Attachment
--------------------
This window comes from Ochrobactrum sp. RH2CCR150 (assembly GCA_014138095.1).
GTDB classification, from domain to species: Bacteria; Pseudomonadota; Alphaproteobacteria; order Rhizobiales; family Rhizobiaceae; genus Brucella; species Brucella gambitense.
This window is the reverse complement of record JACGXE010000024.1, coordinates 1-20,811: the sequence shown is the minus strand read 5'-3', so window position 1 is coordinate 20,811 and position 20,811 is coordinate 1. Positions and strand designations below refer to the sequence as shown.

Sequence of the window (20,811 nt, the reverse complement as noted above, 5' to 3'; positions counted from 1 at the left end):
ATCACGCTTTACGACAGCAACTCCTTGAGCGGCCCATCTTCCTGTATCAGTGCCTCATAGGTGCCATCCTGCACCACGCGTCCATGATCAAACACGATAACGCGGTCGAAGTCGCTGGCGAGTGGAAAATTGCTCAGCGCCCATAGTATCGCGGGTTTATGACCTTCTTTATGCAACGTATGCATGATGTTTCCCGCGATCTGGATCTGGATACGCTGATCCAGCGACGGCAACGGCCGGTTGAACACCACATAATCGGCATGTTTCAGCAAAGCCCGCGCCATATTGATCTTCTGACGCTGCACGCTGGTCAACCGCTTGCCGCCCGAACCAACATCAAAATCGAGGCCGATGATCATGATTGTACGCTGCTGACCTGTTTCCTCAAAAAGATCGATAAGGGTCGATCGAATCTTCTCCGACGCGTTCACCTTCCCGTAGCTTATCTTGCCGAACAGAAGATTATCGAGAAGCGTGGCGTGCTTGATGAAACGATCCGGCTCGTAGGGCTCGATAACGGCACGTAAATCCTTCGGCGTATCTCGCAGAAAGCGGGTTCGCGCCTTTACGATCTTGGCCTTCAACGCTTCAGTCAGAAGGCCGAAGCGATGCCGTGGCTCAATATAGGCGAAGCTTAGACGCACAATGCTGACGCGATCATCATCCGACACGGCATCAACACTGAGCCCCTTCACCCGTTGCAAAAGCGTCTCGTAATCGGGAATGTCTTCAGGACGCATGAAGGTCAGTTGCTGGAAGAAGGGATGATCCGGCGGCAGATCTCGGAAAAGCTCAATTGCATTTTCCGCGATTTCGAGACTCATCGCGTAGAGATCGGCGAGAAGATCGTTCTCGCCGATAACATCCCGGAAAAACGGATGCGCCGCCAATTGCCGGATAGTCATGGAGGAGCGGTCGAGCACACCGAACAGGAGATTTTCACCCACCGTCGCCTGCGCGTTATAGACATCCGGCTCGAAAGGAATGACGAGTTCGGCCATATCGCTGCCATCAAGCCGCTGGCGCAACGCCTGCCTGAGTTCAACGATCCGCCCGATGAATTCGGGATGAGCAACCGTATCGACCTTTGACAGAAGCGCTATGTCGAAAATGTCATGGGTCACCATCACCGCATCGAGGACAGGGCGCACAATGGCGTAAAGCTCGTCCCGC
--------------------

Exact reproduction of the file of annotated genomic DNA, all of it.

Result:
This window comes from Ochrobactrum sp. RH2CCR150 (assembly GCA_014138095.1).
GTDB classification, from domain to species: Bacteria; Pseudomonadota; Alphaproteobacteria; order Rhizobiales; family Rhizobiaceae; genus Brucella; species Brucella gambitense.
This window is the reverse complement of record JACGXE010000024.1, coordinates 1-20,811: the sequence shown is the minus strand read 5'-3', so window position 1 is coordinate 20,811 and position 20,811 is coordinate 1. Positions and strand designations below refer to the sequence as shown.

Sequence of the window (20,811 nt, the reverse complement as noted above, 5' to 3'; positions counted from 1 at the left end):
ATCACGCTTTACGACAGCAACTCCTTGAGCGGCCCATCTTCCTGTATCAGTGCCTCATAGGTGCCATCCTGCACCACGCGTCCATGATCAAACACGATAACGCGGTCGAAGTCGCTGGCGAGTGGAAAATTGCTCAGCGCCCATAGTATCGCGGGTTTATGACCTTCTTTATGCAACGTATGCATGATGTTTCCCGCGATCTGGATCTGGATACGCTGATCCAGCGACGGCAACGGCCGGTTGAACACCACATAATCGGCATGTTTCAGCAAAGCCCGCGCCATATTGATCTTCTGACGCTGCACGCTGGTCAACCGCTTGCCGCCCGAACCAACATCAAAATCGAGGCCGATGATCATGATTGTACGCTGCTGACCTGTTTCCTCAAAAAGATCGATAAGGGTCGATCGAATCTTCTCCGACGCGTTCACCTTCCCGTAGCTTATCTTGCCGAACAGAAGATTATCGAGAAGCGTGGCGTGCTTGATGAAACGATCCGGCTCGTAGGGCTCGATAACGGCACGTAAATCCTTCGGCGTATCTCGCAGAAAGCGGGTTCGCGCCTTTACGATCTTGGCCTTCAACGCTTCAGTCAGAAGGCCGAAGCGATGCCGTGGCTCAATATAGGCGAAGCTTAGACGCACAATGCTGACGCGATCATCATCCGACACGGCATCAACACTGAGCCCCTTCACCCGTTGCAAAAGCGTCTCGTAATCGGGAATGTCTTCAGGACGCATGAAGGTCAGTTGCTGGAAGAAGGGATGATCCGGCGGCAGATCTCGGAAAAGCTCAATTGCATTTTCCGCGATTTCGAGACTCATCGCGTAGAGATCGGCGAGAAGATCGTTCTCGCCGATAACATCCCGGAAAAACGGATGCGCCGCCAATTGCCGGATAGTCATGGAGGAGCGGTCGAGCACACCGAACAGGAGATTTTCACCCACCGTCGCCTGCGCGTTATAGACATCCGGCTCGAAAGGAATGACGAGTTCGGCCATATCGCTGCCATCAAGCCGCTGGCGCAACGCCTGCCTGAGTTCAACGATCCGCCCGATGAATTCGGGATGAGCAACCGTATCGACCTTTGACAGAAGCGCTATGTCGAAAATGTCATGGGTCACCATCACCGCATCGAGGACAGGGCGCACAATGGCGTAAAGCTCGTCCCGC